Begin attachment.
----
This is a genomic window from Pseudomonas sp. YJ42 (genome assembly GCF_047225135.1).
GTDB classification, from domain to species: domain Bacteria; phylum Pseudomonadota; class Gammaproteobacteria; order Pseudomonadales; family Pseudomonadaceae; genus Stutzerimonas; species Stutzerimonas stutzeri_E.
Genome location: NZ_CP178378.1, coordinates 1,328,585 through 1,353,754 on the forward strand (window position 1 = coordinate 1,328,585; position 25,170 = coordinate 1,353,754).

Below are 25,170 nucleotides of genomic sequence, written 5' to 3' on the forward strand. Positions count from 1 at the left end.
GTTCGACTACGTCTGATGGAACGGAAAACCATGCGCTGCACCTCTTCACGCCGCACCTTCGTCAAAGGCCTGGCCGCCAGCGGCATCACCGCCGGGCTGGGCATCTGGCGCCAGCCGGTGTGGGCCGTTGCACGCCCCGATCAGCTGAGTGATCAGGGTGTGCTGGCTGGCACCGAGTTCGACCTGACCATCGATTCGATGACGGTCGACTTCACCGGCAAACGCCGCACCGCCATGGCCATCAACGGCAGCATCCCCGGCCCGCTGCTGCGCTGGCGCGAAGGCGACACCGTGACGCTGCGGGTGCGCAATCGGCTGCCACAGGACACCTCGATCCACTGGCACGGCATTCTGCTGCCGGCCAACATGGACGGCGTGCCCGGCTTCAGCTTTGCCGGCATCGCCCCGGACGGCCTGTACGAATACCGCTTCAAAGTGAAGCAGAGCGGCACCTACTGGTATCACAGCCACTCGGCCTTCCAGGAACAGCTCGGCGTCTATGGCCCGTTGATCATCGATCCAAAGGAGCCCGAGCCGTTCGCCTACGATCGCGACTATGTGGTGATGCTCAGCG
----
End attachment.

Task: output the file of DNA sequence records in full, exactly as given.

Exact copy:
This is a genomic window from Pseudomonas sp. YJ42 (genome assembly GCF_047225135.1).
GTDB classification, from domain to species: domain Bacteria; phylum Pseudomonadota; class Gammaproteobacteria; order Pseudomonadales; family Pseudomonadaceae; genus Stutzerimonas; species Stutzerimonas stutzeri_E.
Genome location: NZ_CP178378.1, coordinates 1,328,585 through 1,353,754 on the forward strand (window position 1 = coordinate 1,328,585; position 25,170 = coordinate 1,353,754).

Below are 25,170 nucleotides of genomic sequence, written 5' to 3' on the forward strand. Positions count from 1 at the left end.
GTTCGACTACGTCTGATGGAACGGAAAACCATGCGCTGCACCTCTTCACGCCGCACCTTCGTCAAAGGCCTGGCCGCCAGCGGCATCACCGCCGGGCTGGGCATCTGGCGCCAGCCGGTGTGGGCCGTTGCACGCCCCGATCAGCTGAGTGATCAGGGTGTGCTGGCTGGCACCGAGTTCGACCTGACCATCGATTCGATGACGGTCGACTTCACCGGCAAACGCCGCACCGCCATGGCCATCAACGGCAGCATCCCCGGCCCGCTGCTGCGCTGGCGCGAAGGCGACACCGTGACGCTGCGGGTGCGCAATCGGCTGCCACAGGACACCTCGATCCACTGGCACGGCATTCTGCTGCCGGCCAACATGGACGGCGTGCCCGGCTTCAGCTTTGCCGGCATCGCCCCGGACGGCCTGTACGAATACCGCTTCAAAGTGAAGCAGAGCGGCACCTACTGGTATCACAGCCACTCGGCCTTCCAGGAACAGCTCGGCGTCTATGGCCCGTTGATCATCGATCCAAAGGAGCCCGAGCCGTTCGCCTACGATCGCGACTATGTGGTGATGCTCAGCG